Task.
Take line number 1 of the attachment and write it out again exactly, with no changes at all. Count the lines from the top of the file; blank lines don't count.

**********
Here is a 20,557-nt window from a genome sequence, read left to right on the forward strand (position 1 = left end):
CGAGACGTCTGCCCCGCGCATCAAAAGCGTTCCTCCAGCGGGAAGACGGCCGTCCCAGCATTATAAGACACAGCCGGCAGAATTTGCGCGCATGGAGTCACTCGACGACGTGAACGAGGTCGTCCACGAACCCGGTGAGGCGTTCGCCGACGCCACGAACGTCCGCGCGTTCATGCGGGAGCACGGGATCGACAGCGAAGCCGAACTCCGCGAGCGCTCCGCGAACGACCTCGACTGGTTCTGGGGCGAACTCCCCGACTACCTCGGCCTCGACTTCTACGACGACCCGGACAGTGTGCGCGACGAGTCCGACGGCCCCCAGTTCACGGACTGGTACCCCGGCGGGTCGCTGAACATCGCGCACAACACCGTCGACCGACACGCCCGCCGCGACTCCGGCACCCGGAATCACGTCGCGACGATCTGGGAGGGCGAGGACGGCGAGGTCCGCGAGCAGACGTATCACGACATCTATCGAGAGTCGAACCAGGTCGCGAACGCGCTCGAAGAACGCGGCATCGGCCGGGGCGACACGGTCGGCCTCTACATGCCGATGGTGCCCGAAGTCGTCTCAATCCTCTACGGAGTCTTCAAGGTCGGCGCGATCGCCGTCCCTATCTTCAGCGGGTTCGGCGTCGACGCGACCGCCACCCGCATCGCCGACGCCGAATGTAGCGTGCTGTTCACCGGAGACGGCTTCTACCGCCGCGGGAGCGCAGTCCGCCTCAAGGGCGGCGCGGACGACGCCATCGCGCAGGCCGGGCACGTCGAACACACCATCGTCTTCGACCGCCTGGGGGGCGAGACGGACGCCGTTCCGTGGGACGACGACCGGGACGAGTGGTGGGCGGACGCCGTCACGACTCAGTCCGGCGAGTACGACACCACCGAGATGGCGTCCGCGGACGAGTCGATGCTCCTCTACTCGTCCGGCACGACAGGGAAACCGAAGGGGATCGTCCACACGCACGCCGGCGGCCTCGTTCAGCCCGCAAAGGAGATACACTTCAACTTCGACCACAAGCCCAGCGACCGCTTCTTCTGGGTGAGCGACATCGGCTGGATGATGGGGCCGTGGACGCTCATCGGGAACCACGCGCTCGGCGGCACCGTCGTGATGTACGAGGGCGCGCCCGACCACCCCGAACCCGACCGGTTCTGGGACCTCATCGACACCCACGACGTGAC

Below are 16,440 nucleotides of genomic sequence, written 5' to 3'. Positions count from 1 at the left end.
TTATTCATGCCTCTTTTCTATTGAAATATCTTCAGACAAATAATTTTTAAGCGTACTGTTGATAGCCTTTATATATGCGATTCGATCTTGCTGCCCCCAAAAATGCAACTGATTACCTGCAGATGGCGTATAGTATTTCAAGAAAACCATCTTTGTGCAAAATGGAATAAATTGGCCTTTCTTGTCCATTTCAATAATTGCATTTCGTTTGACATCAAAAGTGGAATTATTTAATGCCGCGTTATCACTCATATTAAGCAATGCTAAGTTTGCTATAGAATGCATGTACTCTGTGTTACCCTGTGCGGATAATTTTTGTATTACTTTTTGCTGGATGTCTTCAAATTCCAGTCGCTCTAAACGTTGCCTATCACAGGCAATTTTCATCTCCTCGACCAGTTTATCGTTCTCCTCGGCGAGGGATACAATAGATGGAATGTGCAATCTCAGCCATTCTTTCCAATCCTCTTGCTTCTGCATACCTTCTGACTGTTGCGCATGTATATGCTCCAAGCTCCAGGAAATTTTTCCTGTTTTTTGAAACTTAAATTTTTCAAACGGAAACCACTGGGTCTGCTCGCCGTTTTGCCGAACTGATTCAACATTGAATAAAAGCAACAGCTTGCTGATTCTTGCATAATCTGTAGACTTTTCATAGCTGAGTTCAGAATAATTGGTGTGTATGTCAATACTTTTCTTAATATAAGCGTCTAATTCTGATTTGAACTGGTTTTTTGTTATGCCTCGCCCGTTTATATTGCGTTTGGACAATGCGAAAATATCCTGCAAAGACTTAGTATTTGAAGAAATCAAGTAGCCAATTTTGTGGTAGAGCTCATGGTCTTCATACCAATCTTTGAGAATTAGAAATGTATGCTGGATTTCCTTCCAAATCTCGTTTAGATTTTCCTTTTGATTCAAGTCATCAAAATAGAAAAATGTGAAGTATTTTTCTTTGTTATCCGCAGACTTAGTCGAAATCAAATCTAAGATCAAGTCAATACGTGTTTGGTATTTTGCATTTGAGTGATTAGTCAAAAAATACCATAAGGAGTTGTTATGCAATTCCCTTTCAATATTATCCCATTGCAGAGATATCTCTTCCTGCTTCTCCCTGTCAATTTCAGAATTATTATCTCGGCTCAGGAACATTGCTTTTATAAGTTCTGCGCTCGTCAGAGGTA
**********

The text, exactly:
Here is a 20,557-nt window from a genome sequence, read left to right on the forward strand (position 1 = left end):